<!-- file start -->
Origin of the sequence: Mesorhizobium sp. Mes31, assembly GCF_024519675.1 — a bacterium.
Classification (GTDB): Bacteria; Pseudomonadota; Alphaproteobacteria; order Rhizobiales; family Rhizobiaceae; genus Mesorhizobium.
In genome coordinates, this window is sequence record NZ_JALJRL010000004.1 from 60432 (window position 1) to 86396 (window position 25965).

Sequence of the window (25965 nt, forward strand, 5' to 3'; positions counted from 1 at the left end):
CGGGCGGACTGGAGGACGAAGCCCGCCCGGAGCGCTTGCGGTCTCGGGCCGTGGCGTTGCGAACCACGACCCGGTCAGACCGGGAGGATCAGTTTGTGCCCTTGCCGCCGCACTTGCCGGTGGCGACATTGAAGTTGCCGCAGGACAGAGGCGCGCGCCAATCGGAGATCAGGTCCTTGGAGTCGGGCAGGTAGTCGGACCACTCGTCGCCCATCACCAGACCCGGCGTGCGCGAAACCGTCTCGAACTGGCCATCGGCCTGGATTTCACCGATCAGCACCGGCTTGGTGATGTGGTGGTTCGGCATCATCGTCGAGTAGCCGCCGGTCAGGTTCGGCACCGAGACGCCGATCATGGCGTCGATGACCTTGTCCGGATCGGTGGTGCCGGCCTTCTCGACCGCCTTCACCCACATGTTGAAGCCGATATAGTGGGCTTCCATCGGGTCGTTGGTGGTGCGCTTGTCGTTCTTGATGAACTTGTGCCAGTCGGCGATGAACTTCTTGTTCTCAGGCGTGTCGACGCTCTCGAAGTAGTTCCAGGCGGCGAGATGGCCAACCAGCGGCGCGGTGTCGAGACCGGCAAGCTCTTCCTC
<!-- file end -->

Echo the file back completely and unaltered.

Origin of the sequence: Mesorhizobium sp. Mes31, assembly GCF_024519675.1 — a bacterium.
Classification (GTDB): Bacteria; Pseudomonadota; Alphaproteobacteria; order Rhizobiales; family Rhizobiaceae; genus Mesorhizobium.
In genome coordinates, this window is sequence record NZ_JALJRL010000004.1 from 60432 (window position 1) to 86396 (window position 25965).

Sequence of the window (25965 nt, forward strand, 5' to 3'; positions counted from 1 at the left end):
CGGGCGGACTGGAGGACGAAGCCCGCCCGGAGCGCTTGCGGTCTCGGGCCGTGGCGTTGCGAACCACGACCCGGTCAGACCGGGAGGATCAGTTTGTGCCCTTGCCGCCGCACTTGCCGGTGGCGACATTGAAGTTGCCGCAGGACAGAGGCGCGCGCCAATCGGAGATCAGGTCCTTGGAGTCGGGCAGGTAGTCGGACCACTCGTCGCCCATCACCAGACCCGGCGTGCGCGAAACCGTCTCGAACTGGCCATCGGCCTGGATTTCACCGATCAGCACCGGCTTGGTGATGTGGTGGTTCGGCATCATCGTCGAGTAGCCGCCGGTCAGGTTCGGCACCGAGACGCCGATCATGGCGTCGATGACCTTGTCCGGATCGGTGGTGCCGGCCTTCTCGACCGCCTTCACCCACATGTTGAAGCCGATATAGTGGGCTTCCATCGGGTCGTTGGTGGTGCGCTTGTCGTTCTTGATGAACTTGTGCCAGTCGGCGATGAACTTCTTGTTCTCAGGCGTGTCGACGCTCTCGAAGTAGTTCCAGGCGGCGAGATGGCCAACCAGCGGCGCGGTGTCGAGACCGGCAAGCTCTTCCTC